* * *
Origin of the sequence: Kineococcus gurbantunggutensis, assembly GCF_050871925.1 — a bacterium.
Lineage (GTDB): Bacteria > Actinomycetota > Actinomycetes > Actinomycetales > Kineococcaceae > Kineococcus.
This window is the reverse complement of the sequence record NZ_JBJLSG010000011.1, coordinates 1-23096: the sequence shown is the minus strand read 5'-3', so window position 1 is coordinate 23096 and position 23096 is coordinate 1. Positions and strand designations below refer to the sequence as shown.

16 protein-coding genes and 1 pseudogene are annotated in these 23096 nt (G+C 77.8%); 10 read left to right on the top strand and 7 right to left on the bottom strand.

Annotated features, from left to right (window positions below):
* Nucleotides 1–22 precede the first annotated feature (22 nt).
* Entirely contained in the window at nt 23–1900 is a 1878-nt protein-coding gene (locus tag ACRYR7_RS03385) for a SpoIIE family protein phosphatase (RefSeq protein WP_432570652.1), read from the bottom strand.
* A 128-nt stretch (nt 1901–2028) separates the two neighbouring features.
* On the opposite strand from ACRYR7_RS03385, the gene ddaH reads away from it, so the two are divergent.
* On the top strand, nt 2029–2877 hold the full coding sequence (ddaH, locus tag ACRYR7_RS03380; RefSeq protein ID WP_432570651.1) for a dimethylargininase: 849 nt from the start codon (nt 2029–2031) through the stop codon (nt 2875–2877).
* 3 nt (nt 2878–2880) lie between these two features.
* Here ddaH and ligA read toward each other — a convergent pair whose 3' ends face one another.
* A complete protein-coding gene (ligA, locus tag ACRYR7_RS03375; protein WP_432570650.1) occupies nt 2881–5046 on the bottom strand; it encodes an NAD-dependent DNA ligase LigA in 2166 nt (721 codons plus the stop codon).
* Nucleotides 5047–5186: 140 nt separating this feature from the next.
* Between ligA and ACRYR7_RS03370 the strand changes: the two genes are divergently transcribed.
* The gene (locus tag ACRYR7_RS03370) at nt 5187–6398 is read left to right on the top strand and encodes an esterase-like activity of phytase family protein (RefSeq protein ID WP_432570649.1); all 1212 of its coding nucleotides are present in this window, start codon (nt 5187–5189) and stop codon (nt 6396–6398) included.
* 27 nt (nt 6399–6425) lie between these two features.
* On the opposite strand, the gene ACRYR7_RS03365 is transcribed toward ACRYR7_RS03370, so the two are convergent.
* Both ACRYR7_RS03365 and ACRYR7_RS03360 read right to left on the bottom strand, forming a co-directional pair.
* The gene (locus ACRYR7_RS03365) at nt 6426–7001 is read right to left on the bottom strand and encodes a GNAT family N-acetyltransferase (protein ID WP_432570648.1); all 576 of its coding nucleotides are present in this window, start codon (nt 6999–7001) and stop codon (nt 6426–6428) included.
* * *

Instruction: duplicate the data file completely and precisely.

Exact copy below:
Origin of the sequence: Kineococcus gurbantunggutensis, assembly GCF_050871925.1 — a bacterium.
Lineage (GTDB): Bacteria > Actinomycetota > Actinomycetes > Actinomycetales > Kineococcaceae > Kineococcus.
This window is the reverse complement of the sequence record NZ_JBJLSG010000011.1, coordinates 1-23096: the sequence shown is the minus strand read 5'-3', so window position 1 is coordinate 23096 and position 23096 is coordinate 1. Positions and strand designations below refer to the sequence as shown.

16 protein-coding genes and 1 pseudogene are annotated in these 23096 nt (G+C 77.8%); 10 read left to right on the top strand and 7 right to left on the bottom strand.

Annotated features, from left to right (window positions below):
* Nucleotides 1–22 precede the first annotated feature (22 nt).
* Entirely contained in the window at nt 23–1900 is a 1878-nt protein-coding gene (locus tag ACRYR7_RS03385) for a SpoIIE family protein phosphatase (RefSeq protein WP_432570652.1), read from the bottom strand.
* A 128-nt stretch (nt 1901–2028) separates the two neighbouring features.
* On the opposite strand from ACRYR7_RS03385, the gene ddaH reads away from it, so the two are divergent.
* On the top strand, nt 2029–2877 hold the full coding sequence (ddaH, locus tag ACRYR7_RS03380; RefSeq protein ID WP_432570651.1) for a dimethylargininase: 849 nt from the start codon (nt 2029–2031) through the stop codon (nt 2875–2877).
* 3 nt (nt 2878–2880) lie between these two features.
* Here ddaH and ligA read toward each other — a convergent pair whose 3' ends face one another.
* A complete protein-coding gene (ligA, locus tag ACRYR7_RS03375; protein WP_432570650.1) occupies nt 2881–5046 on the bottom strand; it encodes an NAD-dependent DNA ligase LigA in 2166 nt (721 codons plus the stop codon).
* Nucleotides 5047–5186: 140 nt separating this feature from the next.
* Between ligA and ACRYR7_RS03370 the strand changes: the two genes are divergently transcribed.
* The gene (locus tag ACRYR7_RS03370) at nt 5187–6398 is read left to right on the top strand and encodes an esterase-like activity of phytase family protein (RefSeq protein ID WP_432570649.1); all 1212 of its coding nucleotides are present in this window, start codon (nt 5187–5189) and stop codon (nt 6396–6398) included.
* 27 nt (nt 6399–6425) lie between these two features.
* On the opposite strand, the gene ACRYR7_RS03365 is transcribed toward ACRYR7_RS03370, so the two are convergent.
* Both ACRYR7_RS03365 and ACRYR7_RS03360 read right to left on the bottom strand, forming a co-directional pair.
* The gene (locus ACRYR7_RS03365) at nt 6426–7001 is read right to left on the bottom strand and encodes a GNAT family N-acetyltransferase (protein ID WP_432570648.1); all 576 of its coding nucleotides are present in this window, start codon (nt 6999–7001) and stop codon (nt 6426–6428) included.